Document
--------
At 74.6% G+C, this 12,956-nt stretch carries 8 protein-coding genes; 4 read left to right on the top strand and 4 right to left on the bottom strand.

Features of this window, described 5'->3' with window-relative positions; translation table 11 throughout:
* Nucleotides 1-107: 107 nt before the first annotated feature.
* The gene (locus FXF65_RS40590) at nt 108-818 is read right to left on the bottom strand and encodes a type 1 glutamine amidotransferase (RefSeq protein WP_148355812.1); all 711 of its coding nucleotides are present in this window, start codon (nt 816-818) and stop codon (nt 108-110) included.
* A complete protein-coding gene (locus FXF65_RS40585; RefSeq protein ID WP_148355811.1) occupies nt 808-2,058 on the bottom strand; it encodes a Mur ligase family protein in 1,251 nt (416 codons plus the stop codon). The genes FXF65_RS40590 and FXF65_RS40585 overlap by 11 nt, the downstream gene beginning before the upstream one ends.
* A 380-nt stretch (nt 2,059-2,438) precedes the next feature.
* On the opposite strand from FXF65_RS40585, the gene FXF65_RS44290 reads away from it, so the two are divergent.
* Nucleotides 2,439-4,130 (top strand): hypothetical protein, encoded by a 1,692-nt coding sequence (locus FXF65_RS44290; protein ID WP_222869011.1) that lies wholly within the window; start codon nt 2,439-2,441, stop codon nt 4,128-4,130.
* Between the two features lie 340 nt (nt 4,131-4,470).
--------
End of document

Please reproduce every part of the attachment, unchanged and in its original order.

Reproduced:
At 74.6% G+C, this 12,956-nt stretch carries 8 protein-coding genes; 4 read left to right on the top strand and 4 right to left on the bottom strand.

Features of this window, described 5'->3' with window-relative positions; translation table 11 throughout:
* Nucleotides 1-107: 107 nt before the first annotated feature.
* The gene (locus FXF65_RS40590) at nt 108-818 is read right to left on the bottom strand and encodes a type 1 glutamine amidotransferase (RefSeq protein WP_148355812.1); all 711 of its coding nucleotides are present in this window, start codon (nt 816-818) and stop codon (nt 108-110) included.
* A complete protein-coding gene (locus FXF65_RS40585; RefSeq protein ID WP_148355811.1) occupies nt 808-2,058 on the bottom strand; it encodes a Mur ligase family protein in 1,251 nt (416 codons plus the stop codon). The genes FXF65_RS40590 and FXF65_RS40585 overlap by 11 nt, the downstream gene beginning before the upstream one ends.
* A 380-nt stretch (nt 2,059-2,438) precedes the next feature.
* On the opposite strand from FXF65_RS40585, the gene FXF65_RS44290 reads away from it, so the two are divergent.
* Nucleotides 2,439-4,130 (top strand): hypothetical protein, encoded by a 1,692-nt coding sequence (locus FXF65_RS44290; protein ID WP_222869011.1) that lies wholly within the window; start codon nt 2,439-2,441, stop codon nt 4,128-4,130.
* Between the two features lie 340 nt (nt 4,131-4,470).